A fascinating piece of unintentional research from a US restaurant that I think shows a lot about different mindsets to changing user habits, especially their concluding actions.
Essentially, the restaurant compared security tapes from now versus 10 years ago to work out why their service appeared to be slower. Their discovery showed that service times were drastically slowed by the use of smartphones - people playing on them when they first arrived, so taking longer to order, and lots of picture taking, that often necessitated food being reheated.
All of which are great and powerful insights. The restaurant's response? To post their findings on Craigslist and asking all diners to be more considerate of their staff, business and other customers and not to use their phones so often.
To me, that feels like the wrong move (although it also involves the depressing acceptance that we'd rather spend time on our phones than eating or speaking. But that's by the by).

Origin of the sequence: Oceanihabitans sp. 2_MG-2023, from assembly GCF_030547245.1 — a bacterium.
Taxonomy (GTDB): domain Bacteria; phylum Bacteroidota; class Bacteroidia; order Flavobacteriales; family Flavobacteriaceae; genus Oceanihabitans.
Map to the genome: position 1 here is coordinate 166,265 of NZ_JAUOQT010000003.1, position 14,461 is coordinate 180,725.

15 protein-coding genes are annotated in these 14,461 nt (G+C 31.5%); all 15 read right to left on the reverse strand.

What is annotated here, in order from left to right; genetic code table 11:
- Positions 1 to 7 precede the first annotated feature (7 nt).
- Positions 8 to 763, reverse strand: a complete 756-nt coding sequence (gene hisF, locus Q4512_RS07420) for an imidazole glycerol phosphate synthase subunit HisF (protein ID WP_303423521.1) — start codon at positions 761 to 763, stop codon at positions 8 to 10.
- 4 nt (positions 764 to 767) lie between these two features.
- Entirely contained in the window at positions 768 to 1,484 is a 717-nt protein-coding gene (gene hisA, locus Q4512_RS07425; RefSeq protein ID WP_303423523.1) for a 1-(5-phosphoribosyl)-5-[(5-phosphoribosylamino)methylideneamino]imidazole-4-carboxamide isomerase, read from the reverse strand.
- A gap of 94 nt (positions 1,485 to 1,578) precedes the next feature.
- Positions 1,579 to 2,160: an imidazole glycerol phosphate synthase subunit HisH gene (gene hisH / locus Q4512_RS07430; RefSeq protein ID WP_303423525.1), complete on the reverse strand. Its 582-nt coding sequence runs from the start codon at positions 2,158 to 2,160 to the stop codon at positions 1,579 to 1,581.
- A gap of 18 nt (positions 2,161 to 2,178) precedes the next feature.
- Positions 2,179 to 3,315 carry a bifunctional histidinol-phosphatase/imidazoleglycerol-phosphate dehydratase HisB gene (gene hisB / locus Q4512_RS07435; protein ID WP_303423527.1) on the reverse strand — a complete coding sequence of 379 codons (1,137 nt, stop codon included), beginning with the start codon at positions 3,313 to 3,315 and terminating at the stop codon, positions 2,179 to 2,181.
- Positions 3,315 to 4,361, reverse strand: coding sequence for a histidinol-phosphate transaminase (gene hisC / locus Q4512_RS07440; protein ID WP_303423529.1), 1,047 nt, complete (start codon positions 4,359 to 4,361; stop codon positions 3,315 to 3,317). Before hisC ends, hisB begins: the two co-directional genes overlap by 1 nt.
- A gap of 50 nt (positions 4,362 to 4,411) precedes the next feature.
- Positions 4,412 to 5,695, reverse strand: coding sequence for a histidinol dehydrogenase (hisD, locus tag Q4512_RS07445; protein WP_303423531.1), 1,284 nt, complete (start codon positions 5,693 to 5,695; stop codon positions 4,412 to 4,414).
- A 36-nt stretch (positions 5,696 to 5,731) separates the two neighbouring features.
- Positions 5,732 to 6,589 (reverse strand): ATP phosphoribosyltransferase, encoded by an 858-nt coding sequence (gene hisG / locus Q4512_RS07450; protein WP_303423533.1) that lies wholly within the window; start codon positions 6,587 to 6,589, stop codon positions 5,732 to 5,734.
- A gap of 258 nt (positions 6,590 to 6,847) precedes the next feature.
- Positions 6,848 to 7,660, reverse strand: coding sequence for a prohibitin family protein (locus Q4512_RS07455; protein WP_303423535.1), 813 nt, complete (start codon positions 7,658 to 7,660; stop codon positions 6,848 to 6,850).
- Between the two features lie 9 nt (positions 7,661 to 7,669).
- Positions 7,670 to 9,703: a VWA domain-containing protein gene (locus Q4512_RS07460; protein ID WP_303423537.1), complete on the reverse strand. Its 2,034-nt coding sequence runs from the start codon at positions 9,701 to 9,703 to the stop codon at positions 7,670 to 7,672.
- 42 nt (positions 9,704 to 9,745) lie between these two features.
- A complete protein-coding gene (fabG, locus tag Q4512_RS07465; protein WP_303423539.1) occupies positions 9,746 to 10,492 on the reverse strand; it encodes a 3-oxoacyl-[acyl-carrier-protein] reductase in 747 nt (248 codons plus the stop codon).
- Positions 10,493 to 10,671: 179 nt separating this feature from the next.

If these phone habits are ingrained in the customer, no amount of pleading - or even measures like banning or confiscating phones - is going to make a difference. Chances are service time will continue to get slower and reviews will get worse, even if the food itself is excellent.
A smarter move would be to see how aspects of the restaurant - from phone bookings to photography could be worked into the overall aspect of the service. Odd as it may seem, having waiters offer to take photos of both the food and the diners, for example, could shave off precious minutes.
Some may call it disruption, I'd probably say it's closer to solving a problem the audience didn't really know existed. Food is such a visual, inherently shareable experience, especially online, that it's a surprise many more restaurants don't attempt to play to these strengths.